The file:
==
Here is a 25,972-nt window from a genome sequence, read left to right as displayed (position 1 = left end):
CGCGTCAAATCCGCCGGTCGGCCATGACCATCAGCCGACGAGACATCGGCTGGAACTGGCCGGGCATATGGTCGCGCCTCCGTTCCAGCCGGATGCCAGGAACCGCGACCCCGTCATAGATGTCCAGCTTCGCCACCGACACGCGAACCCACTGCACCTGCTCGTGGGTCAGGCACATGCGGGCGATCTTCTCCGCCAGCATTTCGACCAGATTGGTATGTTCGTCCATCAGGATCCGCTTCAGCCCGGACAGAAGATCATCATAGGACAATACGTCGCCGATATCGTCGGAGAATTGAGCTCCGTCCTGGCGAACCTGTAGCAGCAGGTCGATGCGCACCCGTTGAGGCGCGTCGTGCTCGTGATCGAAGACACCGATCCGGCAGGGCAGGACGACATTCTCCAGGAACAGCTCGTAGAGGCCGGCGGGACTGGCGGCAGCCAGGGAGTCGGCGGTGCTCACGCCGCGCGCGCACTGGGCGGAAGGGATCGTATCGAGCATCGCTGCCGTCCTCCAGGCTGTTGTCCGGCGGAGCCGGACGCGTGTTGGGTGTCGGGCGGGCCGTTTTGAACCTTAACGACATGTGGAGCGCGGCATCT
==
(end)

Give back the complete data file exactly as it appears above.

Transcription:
Here is a 25,972-nt window from a genome sequence, read left to right as displayed (position 1 = left end):
CGCGTCAAATCCGCCGGTCGGCCATGACCATCAGCCGACGAGACATCGGCTGGAACTGGCCGGGCATATGGTCGCGCCTCCGTTCCAGCCGGATGCCAGGAACCGCGACCCCGTCATAGATGTCCAGCTTCGCCACCGACACGCGAACCCACTGCACCTGCTCGTGGGTCAGGCACATGCGGGCGATCTTCTCCGCCAGCATTTCGACCAGATTGGTATGTTCGTCCATCAGGATCCGCTTCAGCCCGGACAGAAGATCATCATAGGACAATACGTCGCCGATATCGTCGGAGAATTGAGCTCCGTCCTGGCGAACCTGTAGCAGCAGGTCGATGCGCACCCGTTGAGGCGCGTCGTGCTCGTGATCGAAGACACCGATCCGGCAGGGCAGGACGACATTCTCCAGGAACAGCTCGTAGAGGCCGGCGGGACTGGCGGCAGCCAGGGAGTCGGCGGTGCTCACGCCGCGCGCGCACTGGGCGGAAGGGATCGTATCGAGCATCGCTGCCGTCCTCCAGGCTGTTGTCCGGCGGAGCCGGACGCGTGTTGGGTGTCGGGCGGGCCGTTTTGAACCTTAACGACATGTGGAGCGCGGCATCT